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The Fight That Will Never End

1688 words - 7 pages

The Fight That Will Never End
Abstract
     In this paper I will be exploring and explaining the act of abortion. I will discuss the historical and analytical background by explaining pre Row versus Wade, and post Row versus Wade. I will be explaining this issue on a National level, and discuss how women’s role in society has changed dramatically since the famous trial.

Introduction
     Abortion is the act of ending a pregnancy, either through surgery or by taking medication, with the intention not to have an infant born alive. Because many people believe that abortion should be legal under certain circumstances, it has been a topic of great debate and controversy throughout the nation. The most historic case to ever argue the issue was Roe versus Wade; the trial that legalized abortion in the United States of America. It was this very decision made by the Supreme Court that opened the door to the greater feminist movement, giving women more freedom and control of their bodies, in the workplace, and in their own households. In this paper, I will explain the famous case, the courts decision, and the impact it had, and still holds over society.

                                   
Historical Background

Geographically speaking, abortion is a huge issue not only in the United States of America, but also all over the world. It is vastly different however, because several countries allow abortion without it being a national issue. America has had many court cases and appeals to obtain the law it has today. I am explaining abortion internationally with a Maco level of analysis, giving a broad overview of different countries policies. I have decided to tighten my focus, and explain abortion Nationally with a Micro level of analysis because abortion in America is an issue of huge controversy. It has been such an issue in the past, as well as now, that it took the Supreme Court to make a decision that everyone must abide by, without restricting women of their rights (Schoen 2000).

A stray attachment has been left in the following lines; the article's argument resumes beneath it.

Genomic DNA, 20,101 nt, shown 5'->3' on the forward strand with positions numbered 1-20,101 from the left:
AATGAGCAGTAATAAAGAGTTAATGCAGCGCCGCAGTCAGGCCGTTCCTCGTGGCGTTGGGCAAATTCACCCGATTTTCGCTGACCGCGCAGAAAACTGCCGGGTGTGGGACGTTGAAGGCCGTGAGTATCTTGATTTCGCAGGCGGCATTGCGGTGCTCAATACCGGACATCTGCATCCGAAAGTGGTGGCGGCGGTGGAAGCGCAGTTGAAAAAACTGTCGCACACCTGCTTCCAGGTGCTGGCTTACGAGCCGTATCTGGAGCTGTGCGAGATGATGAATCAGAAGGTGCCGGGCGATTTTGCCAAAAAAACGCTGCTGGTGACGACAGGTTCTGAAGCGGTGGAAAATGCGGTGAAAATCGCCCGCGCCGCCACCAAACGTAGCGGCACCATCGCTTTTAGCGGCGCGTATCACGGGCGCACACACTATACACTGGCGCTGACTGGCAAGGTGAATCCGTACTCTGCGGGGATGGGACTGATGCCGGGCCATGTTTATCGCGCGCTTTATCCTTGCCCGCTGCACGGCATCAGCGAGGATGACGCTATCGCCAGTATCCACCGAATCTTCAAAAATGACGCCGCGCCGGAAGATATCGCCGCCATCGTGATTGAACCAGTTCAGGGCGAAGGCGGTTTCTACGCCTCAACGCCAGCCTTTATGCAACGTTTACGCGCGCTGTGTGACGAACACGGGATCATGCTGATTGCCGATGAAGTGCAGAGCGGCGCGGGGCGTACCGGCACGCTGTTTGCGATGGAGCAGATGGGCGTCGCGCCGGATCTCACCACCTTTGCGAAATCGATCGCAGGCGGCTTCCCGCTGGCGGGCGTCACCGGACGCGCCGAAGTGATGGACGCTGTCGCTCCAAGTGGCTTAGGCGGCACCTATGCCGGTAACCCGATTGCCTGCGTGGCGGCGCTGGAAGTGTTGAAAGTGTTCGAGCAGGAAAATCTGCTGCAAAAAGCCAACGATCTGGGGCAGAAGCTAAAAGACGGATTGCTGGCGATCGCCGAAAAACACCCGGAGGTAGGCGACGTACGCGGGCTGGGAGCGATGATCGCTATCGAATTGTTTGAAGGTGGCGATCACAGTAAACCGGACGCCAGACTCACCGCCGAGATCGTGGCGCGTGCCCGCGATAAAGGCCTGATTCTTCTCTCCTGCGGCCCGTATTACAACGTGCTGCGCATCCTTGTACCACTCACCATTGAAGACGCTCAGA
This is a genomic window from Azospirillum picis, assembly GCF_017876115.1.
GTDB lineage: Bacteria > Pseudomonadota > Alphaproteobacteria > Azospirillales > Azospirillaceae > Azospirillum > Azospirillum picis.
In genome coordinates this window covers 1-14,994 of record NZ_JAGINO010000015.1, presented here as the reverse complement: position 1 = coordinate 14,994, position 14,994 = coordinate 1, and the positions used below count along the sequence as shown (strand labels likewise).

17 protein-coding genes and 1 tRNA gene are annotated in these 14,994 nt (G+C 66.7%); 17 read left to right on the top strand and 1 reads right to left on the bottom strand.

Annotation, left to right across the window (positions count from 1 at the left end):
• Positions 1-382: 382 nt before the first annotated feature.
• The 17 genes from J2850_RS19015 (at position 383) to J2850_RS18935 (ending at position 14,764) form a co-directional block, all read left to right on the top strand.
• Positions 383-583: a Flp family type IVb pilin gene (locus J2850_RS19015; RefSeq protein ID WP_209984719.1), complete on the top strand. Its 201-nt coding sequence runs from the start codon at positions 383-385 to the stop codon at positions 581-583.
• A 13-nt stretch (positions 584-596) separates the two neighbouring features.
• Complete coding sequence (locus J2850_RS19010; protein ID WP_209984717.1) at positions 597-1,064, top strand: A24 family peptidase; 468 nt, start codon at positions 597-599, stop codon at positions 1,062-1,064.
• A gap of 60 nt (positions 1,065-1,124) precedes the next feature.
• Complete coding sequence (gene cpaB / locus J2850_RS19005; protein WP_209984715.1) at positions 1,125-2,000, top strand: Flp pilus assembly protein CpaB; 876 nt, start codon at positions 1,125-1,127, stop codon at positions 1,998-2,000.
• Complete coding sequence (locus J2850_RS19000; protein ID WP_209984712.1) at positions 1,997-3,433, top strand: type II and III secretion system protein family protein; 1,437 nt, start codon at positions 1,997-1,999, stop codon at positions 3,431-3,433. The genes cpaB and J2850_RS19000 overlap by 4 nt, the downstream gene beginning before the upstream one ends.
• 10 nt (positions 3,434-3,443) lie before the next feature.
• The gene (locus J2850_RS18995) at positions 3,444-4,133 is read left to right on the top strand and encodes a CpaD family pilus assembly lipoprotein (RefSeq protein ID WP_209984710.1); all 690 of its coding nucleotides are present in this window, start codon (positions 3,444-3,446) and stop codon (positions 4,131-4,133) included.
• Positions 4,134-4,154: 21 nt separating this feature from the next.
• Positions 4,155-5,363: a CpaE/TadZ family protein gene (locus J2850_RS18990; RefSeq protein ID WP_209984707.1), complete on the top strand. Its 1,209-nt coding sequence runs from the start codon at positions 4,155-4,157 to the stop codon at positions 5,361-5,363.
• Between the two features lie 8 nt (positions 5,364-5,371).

Abortion in the United States is a subject of public debate. Opinion polls show that most people think abortion should be legal. These people might disapprove of abortion or disagree with some of the reasons that women seek abortions, but they would permit a legal choice. Some believe that only the State- not the federal government – should regulate or outlaw abortion (Carlton 2000).
     State laws prohibiting abortion began to appear in the 1820’s. By 1900 every state except Kentucky had made abortion a punished crime. By the 1960’s, pro-choice organizations in the United States had begun working to change state abortion laws. By the early 1970’s, fourteen states had laws permitting abortion if...

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